A coalition of 56 NGOs has delivered what it calls a damning picture of Australia's backward slide on human rights to the United Nations Human Rights Committee in Geneva.
Early this morning, Australia was elected onto the 47 seat UN Human Rights Council, just as the committee was conducting its periodic review of Australia's human rights performance.
The NGOs argued that the indefinite, offshore detention of about 2000 asylum seekers, along with falling health, education and employment levels of Aboriginal peoples means Australia's once highly regarded human rights reputation has been tarnished.
The executive director of Australia's Human Rights Law Centre, Hugh de Kretser said it was hoped Australia's election to the council would inspire its government to restore its reputation as a human rights vanguard.
"That strong track record has been tarnished particularly in recent years over the mandatory detention of people who've come seeking safety to our shores. Our hope is that this election, this position on the global human rights body provides the momentum to fix some of the human rights sores that are still festering at home."
Meanwhile, Australia's Foreign Minister Julie Bishop said Australia would ensure the voices of its Pacific neighbours were heard at the UN Human Rights Council.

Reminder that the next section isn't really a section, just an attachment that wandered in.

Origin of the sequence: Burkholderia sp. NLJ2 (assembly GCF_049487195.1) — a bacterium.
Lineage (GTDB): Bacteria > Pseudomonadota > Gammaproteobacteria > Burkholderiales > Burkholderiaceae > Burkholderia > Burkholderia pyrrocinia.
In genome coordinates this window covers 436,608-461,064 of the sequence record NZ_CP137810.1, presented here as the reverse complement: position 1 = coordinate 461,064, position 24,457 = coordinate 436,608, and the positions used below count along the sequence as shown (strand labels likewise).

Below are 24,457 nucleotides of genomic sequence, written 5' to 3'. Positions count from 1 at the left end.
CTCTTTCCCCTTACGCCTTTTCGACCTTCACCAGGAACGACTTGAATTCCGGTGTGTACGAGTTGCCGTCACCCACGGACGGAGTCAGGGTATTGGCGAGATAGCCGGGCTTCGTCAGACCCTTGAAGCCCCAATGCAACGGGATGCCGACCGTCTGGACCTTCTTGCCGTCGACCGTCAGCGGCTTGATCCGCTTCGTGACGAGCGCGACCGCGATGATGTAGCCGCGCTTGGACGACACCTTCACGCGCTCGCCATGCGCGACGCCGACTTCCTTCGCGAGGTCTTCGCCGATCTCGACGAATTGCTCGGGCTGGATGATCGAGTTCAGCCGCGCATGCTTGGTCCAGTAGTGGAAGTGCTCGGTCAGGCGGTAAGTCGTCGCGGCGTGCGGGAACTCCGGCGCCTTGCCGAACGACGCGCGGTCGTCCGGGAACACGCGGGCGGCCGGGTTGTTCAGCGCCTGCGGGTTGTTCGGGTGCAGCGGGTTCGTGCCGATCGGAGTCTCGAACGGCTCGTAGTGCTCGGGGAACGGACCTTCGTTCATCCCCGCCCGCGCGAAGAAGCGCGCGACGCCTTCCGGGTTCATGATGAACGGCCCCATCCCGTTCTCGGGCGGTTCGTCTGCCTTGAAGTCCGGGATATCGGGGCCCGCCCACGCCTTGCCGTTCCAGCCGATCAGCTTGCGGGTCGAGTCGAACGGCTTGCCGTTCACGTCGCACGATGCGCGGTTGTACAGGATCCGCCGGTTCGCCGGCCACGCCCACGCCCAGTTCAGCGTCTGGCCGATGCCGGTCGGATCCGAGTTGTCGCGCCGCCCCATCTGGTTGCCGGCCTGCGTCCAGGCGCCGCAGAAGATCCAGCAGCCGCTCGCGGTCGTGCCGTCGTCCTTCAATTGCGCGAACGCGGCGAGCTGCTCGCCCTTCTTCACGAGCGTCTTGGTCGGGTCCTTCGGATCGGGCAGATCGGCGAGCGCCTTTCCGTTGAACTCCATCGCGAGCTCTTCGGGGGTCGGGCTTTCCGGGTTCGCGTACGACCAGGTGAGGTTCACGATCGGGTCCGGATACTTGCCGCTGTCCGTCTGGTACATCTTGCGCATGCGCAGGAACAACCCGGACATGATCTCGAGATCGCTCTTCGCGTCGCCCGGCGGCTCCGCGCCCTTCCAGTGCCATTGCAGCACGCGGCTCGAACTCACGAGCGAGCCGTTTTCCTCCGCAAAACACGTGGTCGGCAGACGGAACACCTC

Ms Bishop said during its three year term Australia would focus on gender equality, freedom of expression, good governance and robust democratic institutions, human rights for indigenous peoples and strong national human rights institutions.
She said Australia would provide a unique Indo-Pacific perspective and ensure small states including those in the Pacific were heard.
Ms Bishop said Australia would also continue to advocate for the worldwide abolition of the death penalty, freedom of religion and for the rights of disabled and LGBTI communities.
Also elected were Angola, Congo, Senegal, Slovakia, Ukraine, Chile, Mexico, Peru, Afghanistan, Nepal, Pakistan, and Spain
Nigeria and Qatar won second terms.